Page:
Betsy Brown Braun has become known as a parenting guru to the Hollywood elite and beyond. In fact, this child development specialist and mother of 30-year-old triplets earned her credibility serving as site director of Stephen S. Wise Temple’s preschool and founding director of Wilshire Boulevard Temple’s early childhood center, as well as teaching her own parenting classes. On Nov. 16, she’ll discuss her new how-to tome, “Just Tell Me What to Say: Sensible Tips and Scripts for Perplexed Parents” (HarperCollins, $15.95), on “The Today Show” at the Los Angeles Jewish Community Library.
Jewish Journal: U.S. News & World Report dubbed your book a ‘handy parent cheat sheet ... when the kids whine, say this. When they throw food, say that.’ How did you come up with the premise?
Betsy Brown Braun: I’d met so many parents who are talented career people, but can be humbled to their knees by a 4-year-old. They’d say, ‘Betsy, what do I say? What do I do? Help!’—so I offer actual scripts that can be a starting point for parents.
JJ: One of your suggestions for dealing with a child who won’t come to the dinner table is to tell him that unless he comes ‘right now,’ he won’t be having dinner—ouch! That won’t go over well with my relatives who are children of Holocaust survivors.
BBB: That’s why I offer several approaches to the same behavior. Your choice may be to say, ‘If you don’t come to the table immediately, you’re going to be eating alone in the kitchen, or eating later, away from the family.’
JJ: Food can be a very loaded issue for parents. That’s like the definition of the Jewish mother.
BBB: I think the Jewish mother thing is a stereotype, but parents do freak out about picky eaters—and it’s no coincidence that picky eating often comes at the age when children are learning to assert themselves. It’s, ‘I’m not going to eat even that delicious chocolate éclair because it feels much better to say, “No.”’ The best thing to get a child to eat is to stop talking about it. Sit down at the table and talk about squirrels, because when it crosses the line to a control issue, you’re going to have trouble.
JJ: What differences do you see in ways parents raise their kids now as opposed to when you were raising your triplets?
BBB: I see people tackling parenting in the same way that they would a career—they read every book and end up micromanaging everything. You would plotz—parents come to me and say, ‘Just tell me what’s the best nursery school that will get him into the best elementary school that will get him into the best college’—and the rest is obvious.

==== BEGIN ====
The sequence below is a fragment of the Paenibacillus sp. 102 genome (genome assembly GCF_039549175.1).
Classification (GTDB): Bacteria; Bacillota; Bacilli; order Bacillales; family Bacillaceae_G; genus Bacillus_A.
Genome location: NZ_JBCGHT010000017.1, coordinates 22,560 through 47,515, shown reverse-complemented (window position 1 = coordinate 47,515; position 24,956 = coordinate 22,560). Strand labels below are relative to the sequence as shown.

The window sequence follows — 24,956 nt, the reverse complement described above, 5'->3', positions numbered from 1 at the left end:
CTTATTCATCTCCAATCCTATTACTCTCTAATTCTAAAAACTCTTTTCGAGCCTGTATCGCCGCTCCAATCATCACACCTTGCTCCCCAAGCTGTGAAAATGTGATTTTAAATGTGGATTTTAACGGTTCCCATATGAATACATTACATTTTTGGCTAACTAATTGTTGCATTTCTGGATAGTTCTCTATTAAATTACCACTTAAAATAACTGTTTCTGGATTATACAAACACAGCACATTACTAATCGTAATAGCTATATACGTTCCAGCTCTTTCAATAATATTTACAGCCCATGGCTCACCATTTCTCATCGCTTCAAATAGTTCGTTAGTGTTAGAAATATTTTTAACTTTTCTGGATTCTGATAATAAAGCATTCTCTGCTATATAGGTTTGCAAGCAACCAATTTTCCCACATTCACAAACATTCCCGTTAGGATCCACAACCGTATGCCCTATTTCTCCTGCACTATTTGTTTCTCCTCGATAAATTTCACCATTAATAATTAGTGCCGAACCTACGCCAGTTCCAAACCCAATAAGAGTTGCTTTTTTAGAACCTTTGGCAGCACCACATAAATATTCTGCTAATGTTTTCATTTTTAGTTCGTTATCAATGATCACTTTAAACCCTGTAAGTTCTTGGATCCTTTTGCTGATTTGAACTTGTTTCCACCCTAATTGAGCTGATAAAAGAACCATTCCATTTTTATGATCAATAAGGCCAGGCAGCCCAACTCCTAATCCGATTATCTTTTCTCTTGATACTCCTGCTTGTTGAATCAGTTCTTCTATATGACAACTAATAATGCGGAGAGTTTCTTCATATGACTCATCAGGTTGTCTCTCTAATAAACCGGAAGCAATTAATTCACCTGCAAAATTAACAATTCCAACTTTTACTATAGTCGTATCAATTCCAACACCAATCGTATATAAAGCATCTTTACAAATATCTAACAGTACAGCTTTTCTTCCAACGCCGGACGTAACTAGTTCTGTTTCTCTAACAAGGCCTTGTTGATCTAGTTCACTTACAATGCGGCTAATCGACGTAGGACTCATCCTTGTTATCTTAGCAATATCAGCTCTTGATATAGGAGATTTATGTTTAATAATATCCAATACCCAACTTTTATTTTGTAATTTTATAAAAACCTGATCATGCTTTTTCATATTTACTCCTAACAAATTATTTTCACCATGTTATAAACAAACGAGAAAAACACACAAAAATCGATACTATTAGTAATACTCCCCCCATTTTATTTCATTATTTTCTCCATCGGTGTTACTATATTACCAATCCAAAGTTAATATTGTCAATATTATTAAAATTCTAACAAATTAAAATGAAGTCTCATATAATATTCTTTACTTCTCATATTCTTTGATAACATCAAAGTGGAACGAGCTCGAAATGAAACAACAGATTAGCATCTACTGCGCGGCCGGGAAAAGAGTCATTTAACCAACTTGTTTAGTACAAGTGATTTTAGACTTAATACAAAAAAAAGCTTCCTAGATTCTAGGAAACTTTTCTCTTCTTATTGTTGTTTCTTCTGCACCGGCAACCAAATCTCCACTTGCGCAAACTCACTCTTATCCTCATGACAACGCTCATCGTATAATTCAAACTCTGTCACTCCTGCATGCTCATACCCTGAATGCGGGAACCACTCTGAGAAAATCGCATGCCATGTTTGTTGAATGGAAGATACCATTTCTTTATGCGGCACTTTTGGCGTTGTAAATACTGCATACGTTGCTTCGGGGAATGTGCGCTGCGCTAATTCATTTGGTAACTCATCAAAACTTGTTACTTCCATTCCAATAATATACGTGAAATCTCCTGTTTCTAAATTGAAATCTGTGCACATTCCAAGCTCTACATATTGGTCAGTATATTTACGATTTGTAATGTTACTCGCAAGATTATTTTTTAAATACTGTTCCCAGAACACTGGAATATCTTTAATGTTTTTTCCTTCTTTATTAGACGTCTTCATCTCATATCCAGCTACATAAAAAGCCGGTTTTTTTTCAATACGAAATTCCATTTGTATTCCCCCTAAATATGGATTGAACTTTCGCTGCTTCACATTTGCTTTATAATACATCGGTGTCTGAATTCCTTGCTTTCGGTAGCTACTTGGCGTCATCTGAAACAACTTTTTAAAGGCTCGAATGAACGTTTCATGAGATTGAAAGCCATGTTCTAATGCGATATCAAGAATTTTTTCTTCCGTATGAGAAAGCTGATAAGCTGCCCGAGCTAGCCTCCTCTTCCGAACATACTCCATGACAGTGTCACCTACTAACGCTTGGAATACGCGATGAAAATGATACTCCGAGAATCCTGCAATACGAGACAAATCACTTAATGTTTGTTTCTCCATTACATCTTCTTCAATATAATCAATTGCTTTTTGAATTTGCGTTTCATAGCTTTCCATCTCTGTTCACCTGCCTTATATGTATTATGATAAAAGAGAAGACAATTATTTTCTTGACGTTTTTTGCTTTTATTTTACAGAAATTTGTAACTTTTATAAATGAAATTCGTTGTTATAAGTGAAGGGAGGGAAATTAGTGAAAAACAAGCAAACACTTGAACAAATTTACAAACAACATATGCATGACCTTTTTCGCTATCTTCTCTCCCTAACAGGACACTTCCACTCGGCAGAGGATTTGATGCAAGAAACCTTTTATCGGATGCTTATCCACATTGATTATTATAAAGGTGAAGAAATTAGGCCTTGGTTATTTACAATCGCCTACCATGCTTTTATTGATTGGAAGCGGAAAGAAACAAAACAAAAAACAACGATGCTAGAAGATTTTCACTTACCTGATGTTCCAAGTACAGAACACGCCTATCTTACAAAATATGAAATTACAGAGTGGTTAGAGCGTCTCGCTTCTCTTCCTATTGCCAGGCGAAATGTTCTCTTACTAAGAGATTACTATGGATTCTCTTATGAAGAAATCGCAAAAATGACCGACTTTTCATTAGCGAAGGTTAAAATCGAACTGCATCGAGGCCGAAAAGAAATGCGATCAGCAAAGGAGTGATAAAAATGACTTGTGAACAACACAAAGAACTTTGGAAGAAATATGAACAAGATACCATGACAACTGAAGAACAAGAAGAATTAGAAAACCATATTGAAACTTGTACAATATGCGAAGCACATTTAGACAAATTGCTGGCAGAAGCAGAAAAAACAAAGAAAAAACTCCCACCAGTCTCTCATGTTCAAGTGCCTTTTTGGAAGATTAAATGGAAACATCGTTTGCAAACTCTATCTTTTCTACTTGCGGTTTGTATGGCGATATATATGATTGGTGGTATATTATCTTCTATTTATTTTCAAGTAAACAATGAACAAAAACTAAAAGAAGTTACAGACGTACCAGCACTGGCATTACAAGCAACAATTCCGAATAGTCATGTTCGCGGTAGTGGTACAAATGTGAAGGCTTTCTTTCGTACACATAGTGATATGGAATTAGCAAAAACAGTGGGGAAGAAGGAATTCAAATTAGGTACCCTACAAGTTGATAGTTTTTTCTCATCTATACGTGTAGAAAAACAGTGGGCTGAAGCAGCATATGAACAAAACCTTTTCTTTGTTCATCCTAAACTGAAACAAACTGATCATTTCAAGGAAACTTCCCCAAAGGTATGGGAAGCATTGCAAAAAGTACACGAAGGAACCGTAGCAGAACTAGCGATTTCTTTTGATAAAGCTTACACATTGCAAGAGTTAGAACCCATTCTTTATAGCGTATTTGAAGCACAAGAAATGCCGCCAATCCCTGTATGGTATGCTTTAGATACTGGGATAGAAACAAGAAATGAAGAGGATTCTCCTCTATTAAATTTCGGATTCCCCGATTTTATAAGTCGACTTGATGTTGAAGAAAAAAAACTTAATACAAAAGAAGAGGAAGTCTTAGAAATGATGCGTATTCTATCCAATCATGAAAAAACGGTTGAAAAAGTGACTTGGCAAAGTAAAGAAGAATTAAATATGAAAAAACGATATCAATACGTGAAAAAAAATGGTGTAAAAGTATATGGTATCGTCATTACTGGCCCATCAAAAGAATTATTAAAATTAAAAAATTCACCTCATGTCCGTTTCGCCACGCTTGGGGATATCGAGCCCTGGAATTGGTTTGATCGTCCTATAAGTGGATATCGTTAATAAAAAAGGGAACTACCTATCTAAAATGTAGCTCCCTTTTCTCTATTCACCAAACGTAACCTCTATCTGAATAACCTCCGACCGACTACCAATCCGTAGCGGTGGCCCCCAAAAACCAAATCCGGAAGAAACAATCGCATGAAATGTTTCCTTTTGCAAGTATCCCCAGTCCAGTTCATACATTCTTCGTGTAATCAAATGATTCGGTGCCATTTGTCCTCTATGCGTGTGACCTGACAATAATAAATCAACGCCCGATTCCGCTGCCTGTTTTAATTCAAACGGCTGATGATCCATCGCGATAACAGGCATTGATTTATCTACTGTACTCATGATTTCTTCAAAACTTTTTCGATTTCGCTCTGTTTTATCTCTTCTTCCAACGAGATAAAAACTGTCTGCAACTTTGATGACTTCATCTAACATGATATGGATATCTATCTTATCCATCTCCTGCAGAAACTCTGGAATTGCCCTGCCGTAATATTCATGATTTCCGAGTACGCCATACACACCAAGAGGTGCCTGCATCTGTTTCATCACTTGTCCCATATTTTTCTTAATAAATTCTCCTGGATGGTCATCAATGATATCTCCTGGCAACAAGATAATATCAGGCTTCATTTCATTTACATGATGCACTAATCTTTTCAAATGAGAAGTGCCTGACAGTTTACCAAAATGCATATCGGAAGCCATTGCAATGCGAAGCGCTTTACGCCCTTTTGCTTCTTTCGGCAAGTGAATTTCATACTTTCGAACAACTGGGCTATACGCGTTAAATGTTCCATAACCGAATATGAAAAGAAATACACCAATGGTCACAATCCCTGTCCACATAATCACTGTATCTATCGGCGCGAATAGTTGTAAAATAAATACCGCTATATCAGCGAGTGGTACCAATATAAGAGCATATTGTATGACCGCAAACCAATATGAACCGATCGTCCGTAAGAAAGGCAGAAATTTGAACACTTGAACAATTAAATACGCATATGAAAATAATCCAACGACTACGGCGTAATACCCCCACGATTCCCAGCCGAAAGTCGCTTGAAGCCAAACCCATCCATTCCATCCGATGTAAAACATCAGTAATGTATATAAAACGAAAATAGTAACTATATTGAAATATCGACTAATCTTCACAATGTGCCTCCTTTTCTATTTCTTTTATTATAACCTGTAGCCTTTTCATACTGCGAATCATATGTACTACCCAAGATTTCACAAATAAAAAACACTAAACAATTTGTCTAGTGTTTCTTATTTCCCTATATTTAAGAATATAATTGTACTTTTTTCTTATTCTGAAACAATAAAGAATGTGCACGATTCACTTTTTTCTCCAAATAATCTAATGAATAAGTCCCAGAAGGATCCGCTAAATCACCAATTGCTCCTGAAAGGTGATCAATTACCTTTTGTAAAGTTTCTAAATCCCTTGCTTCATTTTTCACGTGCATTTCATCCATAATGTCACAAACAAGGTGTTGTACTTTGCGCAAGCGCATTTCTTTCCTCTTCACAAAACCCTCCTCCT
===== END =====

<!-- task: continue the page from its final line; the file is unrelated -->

JJ: But if you’re not doing those kinds of things, you can feel like you’re a not-good-enough mommy.
BBB: Parents need to develop what I call a ‘Teflon coating,’ meaning: don’t absorb what your friends are doing. Just because your friend is putting her 18-month-old in a soccer skills class doesn’t mean it’s right for you. How about just playing in the dirt or throwing rocks?
Then there is the danger of giving your child too much.
I teach a class called ‘Affluenza: The Perils of Overprivilege,’ which I’ve changed to ‘Gimme, Gimme Gimme’ in light of the economic downturn—but it’s not so much about ‘stuff’ as about how we interact with our kids. Parents need to build lessons that help children learn how to tolerate frustration, disappointment and to delay gratification, and in doing so, cultivate gratitude and the importance of longing.
JJ: What’s one key thing you recommend for dealing with difficult issues, such as death and divorce?
BBB: Forget euphemisms. I think parents don’t keep in mind that children take things very literally, so when you say Grandpa’s in a better place, they’re like, ‘Well, where? I wanna go see him,’ and ‘why did he leave me to go there?’
JJ: When a client is powerful in Hollywood, is it a role reversal for you to be telling them what to do?
BBB: I’m careful. I don’t say, ‘You’ve got to do this. I say, ‘I think such-and-such will really help.’ For example, the head of a major agency once came to me because one of his children was having separation issues. I knew that a breakthrough was going to come when the dad drove the child to school, because kids have a harder time separating sometimes from mommy than from daddy. So I said, ‘You have to drive your son to school every day for three weeks, and he said, ‘I can’t do that!’ And I said, ‘Here’s the deal. You can do this or that, but this is liable to work and that isn’t.’ So he drove the kid.